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Dynamic warmup for running: what to do and why

Kirsty Prior provides us with this fantastic blog about the lastest on warming up for a run and how to do a dynamic warmup for running, and why a dynamic warmup is better than static stretching.

 

How to get your body ready and raring to go for your next run – dynamic warmup!

It’s important to warm the body up and get it ready for action prior to any athletic activity.  Running is no different.

When you were a youngster undertaking school PE, you would have had the importance of doing static stretching in your warm-up ingrained into you.

Over time the views about the best type of warm up for athletes have certainly changed.  A more dynamic warm up approach is often seen on sporting grounds around the world.

 

So why is a dynamic warmup now preferred over static stretching – and why is it relevant to runners?

We know that static stretching can help improve flexibility in muscles, but do we actually need improved flexibility in our muscles prior to running?

When you run, you actually don’t go in to very extreme positions of stretch, and in actual fact some degree of muscle stiffness can be of benefit.

Think of the analogy of your leg muscles acting like a slinky or a spring.  When you run, you want your slinky to bend, but also to have some stiffness to store energy to spring back and help propel you forward efficiently.

If the slinky is too flexible or floppy, then it won’t spring back and won’t help to propel us forward.

We also used to think that stretching would help prevent injuries.  However, recent running research tells us that it doesn’t have the effect on reducing injury risk that we once thought it did.

Having said this, it is important that if you have been assessed to have a particular muscular tightness or asymmetry, you need to do static stretches. This is best done after a run or in between, rather than in your warm up.

 

So what should we be doing?

Well, if you are going out for an easy paced run, simply gradually increasing your pace is usually enough.  For higher intensity runs or speedwork sessions, a dynamic warm up is certainly recommended. An ideal warm up for runners could include the following –

1) 5-10 minutes of walking or slow paced run to begin

2) Dynamic stretches – leg swings, calf marching, walking lunges, small single leg squats

3) Running drills/ Strides

 

Click here to check out a video that we made to show you from start to finish.

 

So, on your next run have a try of a dynamic warm up. It may just be the missing link to making your feel stronger and faster!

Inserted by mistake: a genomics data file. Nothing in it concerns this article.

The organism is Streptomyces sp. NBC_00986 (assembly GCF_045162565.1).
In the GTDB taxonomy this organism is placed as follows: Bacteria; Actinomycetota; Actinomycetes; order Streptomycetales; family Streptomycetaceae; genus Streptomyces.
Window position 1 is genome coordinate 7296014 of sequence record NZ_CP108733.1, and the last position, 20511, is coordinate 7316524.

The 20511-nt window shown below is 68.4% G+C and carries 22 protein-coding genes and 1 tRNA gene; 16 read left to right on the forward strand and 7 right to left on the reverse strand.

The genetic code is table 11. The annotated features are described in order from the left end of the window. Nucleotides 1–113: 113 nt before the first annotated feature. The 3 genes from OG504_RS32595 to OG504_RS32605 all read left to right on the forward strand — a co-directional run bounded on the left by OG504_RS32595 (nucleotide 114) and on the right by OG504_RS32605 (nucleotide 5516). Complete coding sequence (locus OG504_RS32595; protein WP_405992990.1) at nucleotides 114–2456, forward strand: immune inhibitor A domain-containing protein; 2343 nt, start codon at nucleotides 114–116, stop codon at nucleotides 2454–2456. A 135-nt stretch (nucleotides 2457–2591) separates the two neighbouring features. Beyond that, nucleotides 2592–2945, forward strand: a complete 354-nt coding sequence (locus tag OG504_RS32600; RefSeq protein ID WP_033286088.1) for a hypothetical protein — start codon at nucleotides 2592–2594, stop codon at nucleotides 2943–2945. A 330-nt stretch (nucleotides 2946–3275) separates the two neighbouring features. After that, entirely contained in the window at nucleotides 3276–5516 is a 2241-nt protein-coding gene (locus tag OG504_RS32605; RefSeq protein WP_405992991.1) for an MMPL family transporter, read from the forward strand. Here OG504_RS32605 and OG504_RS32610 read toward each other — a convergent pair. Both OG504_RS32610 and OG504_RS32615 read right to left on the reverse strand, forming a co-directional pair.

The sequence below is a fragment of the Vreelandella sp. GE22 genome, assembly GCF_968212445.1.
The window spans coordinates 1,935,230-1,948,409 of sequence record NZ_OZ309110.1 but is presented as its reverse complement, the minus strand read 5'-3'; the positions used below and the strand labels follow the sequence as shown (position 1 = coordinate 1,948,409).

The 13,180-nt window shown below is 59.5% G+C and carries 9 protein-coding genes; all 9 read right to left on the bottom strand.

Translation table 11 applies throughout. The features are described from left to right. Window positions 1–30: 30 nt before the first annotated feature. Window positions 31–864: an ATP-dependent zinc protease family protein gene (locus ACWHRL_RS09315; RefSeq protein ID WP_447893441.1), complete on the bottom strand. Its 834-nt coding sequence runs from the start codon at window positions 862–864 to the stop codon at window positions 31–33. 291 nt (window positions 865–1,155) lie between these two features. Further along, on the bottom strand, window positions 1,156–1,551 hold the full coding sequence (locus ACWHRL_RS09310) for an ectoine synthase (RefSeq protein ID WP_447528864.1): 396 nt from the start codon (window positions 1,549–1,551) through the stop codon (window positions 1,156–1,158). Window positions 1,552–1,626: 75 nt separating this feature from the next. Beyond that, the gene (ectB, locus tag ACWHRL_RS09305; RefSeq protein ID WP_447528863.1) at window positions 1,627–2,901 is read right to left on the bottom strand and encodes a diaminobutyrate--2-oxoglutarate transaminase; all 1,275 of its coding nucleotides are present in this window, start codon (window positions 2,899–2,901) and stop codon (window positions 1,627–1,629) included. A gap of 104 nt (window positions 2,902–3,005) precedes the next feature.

If you have any questions on this article or anything else running related please feel free to email Kirsty at kirsty@adelaidewestphysio.com.au

Plus, we have a really nice offer until the end of the month of May!  If you book for a running assessment we will give you a FREE SHORT FOAM ROLLER or a HALF PRICE FULL LENGTH FOAM ROLLER!

Call us on 8356 1000 to learn more.

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About the author

Russell Mackenzie
Russell Mackenzie
Russell is a physiotherapist and clinic owner in Adelaide, South Australia. He received his physiotherapy degree from UniSA in 1994, and has since also become a Credentialed McKenzie Therapist. Russell is the co-owner of Adelaide West Physio + Pilates and more recently, Adelaide West Headache Clinic, which was formed after becoming a Watson Headache Certified Practitioner to show his dedication and passion for headache and migraine treatment. Russell also aims to spread the word about the role of physiotherapy and non-surgical methods of helping persistent pain, low back pain and other conditions. Learn more about Russell on our About Us page.
Russell Mackenzie

Russell Mackenzie

Russell is a physiotherapist and clinic owner in Adelaide, South Australia. He received his physiotherapy degree from UniSA in 1994, and has since also become a Credentialed McKenzie Therapist. Russell is the co-owner of Adelaide West Physio + Pilates and more recently, Adelaide West Headache Clinic, which was formed after becoming a Watson Headache Certified Practitioner to show his dedication and passion for headache and migraine treatment. Russell also aims to spread the word about the role of physiotherapy and non-surgical methods of helping persistent pain, low back pain and other conditions. Learn more about Russell on our About Us page.
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